President-elect Barack Obama's plan to build a Google-enabled government began modestly this week with its new Change.gov Web site, which includes the means to apply for a job in the new administration.
Stories by Patrick Thibodeau
With the economy struggling and financial markets in a state of chaos, this is becoming a hard time to be an IT manager.
The overall economic cost of Wall Street's collapse has yet to be totaled. But it's clear that IT departments will be laboring under some changed conditions in the months ahead.
The collapse of Wall Street may prompt financial services firms to increase their use of offshore outsourcing and cut more jobs in the US on top of the layoffs they have already announced.
A US House subcommittee is charging that a US$500 million IT project intended to "connect the dots" on terrorists and help prevent another 9/11 is a failure; it can't even handle basic Boolean search terms, such as "and, or and not."
Three years ago, Chris Collins, a US native, flew to China to take a job teaching English at a private school. He began studying Mandarin on the plane. Today, at 25, he is the international business development manager for a Chinese software outsourcing company, MaesInfo, speaks the language and lives in a high-rise apartment in Chengdu.
Any employee can get in trouble for personal blogging on company time, but US government workers, as one NASA employee has discovered, can get into a special kind of legal trouble if they also write about politics. They risk violating a 1939 US law called the Hatch Act, which requires federal employees to keep their jobs and political activity separate.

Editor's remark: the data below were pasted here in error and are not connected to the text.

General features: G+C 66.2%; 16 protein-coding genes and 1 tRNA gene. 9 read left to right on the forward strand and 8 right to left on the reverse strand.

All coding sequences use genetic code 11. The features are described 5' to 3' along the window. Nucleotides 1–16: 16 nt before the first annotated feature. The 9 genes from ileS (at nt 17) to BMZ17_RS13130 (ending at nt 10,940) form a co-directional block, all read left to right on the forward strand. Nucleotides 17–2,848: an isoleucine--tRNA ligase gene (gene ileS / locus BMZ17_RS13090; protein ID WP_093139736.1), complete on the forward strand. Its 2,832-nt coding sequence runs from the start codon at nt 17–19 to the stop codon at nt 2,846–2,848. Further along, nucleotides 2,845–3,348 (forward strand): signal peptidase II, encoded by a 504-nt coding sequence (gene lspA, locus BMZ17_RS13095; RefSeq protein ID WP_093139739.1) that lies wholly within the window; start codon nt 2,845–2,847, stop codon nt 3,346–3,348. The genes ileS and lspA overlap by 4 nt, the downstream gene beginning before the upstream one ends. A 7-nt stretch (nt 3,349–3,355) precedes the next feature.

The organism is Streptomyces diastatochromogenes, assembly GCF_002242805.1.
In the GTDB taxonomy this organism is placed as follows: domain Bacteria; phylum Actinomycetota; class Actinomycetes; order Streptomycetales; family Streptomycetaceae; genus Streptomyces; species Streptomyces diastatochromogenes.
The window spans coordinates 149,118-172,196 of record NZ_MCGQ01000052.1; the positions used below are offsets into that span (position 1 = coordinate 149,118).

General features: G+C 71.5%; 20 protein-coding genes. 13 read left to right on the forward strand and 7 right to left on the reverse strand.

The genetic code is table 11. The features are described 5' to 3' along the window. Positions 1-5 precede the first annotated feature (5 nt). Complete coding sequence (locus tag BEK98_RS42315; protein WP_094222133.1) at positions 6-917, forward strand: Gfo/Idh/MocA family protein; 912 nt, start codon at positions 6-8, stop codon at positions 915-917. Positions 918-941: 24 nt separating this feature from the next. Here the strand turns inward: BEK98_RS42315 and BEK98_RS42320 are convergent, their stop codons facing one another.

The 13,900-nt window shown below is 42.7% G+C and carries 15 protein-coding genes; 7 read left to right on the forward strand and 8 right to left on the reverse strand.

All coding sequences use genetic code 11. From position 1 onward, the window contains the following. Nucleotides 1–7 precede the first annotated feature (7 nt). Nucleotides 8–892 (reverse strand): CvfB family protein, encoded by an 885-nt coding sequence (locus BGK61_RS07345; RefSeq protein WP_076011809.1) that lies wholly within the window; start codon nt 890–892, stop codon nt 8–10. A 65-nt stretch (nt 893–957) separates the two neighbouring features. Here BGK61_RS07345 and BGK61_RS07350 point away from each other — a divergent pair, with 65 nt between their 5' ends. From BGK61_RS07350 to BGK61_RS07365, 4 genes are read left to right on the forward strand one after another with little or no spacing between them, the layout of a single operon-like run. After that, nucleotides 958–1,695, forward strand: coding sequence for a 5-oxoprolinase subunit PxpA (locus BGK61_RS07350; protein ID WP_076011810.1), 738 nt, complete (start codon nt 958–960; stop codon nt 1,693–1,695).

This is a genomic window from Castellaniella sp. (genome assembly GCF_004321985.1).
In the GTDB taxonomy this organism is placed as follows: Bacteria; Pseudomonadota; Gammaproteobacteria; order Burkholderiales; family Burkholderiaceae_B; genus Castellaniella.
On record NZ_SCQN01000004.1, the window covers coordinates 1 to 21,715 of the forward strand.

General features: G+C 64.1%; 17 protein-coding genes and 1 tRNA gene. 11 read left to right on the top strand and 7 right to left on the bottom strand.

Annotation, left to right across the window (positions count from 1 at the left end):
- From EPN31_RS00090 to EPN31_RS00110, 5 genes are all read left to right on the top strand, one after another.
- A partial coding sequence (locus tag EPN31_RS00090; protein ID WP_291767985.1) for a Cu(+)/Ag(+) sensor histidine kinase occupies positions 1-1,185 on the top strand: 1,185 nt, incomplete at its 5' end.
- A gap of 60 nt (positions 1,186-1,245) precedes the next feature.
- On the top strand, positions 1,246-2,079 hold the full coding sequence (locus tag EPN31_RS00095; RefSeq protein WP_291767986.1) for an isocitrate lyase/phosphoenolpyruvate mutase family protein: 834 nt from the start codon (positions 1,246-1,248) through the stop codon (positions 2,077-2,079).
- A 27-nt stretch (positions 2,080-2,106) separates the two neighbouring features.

IBM disclosed Monday that it has been "temporarily suspended" from new business with US federal agencies, as well as being subject to a federal grand jury probe over a bid it submitted for work.
David Farris, IT manager at the U.S. Department of Agriculture's Animal Plant Health Inspection Service, has been working for five years to change some of the processes within his 300-employee organization. He hopes the changes will lead to significant savings in the IT department, which now spends about US$100 million annually.
When it comes to testing an IT system, William Cross, the CIO of Seminole Electric Cooperative Inc. in Tampa, Fla., uses an approach that his staff describes as "brutal." But it's a system Cross hopes will avoid sleep-disturbing middle-of-the-night production failures -- part of a larger effort to keep his staff from getting stressed out.
The era of voluntary reliability standards for electric utilities has ended, and power companies now face a set of US federally mandated rules that can cost them up to $US1 million a day in fines if they turn the lights out on their customers.
Karen Evans is the US government's top IT executive - essentially, its de facto CIO. Her official title is administrator of the office of electronic government and IT at the White House Office of Management and Budget. Evans, also director of the Federal CIO Council, recently spoke with US Computerworld about the government's IT operations
When Roger Hardy, IT director for the US city of Jeffersonville, gets an alert from an automated monitoring system that his data centre air conditioning is failing, he has 20 minutes to fix the system before the computer room's temperature reaches what he describes as its "death point".
To help reduce the demand for electricity, the US EPA is recommending that companies and government agencies consider a broad menu of approaches to cutting their power usage, from seeking more efficient software to installing larger servers and virtualization technology.
The San Francisco Bay Area's naturally cool weather could help IT managers cut electricity costs. But Mark Bramfitt, who manages energy reduction programs for the high-tech sector at Pacific Gas & Electric Co., knows that most data centres are walled off from green alternatives.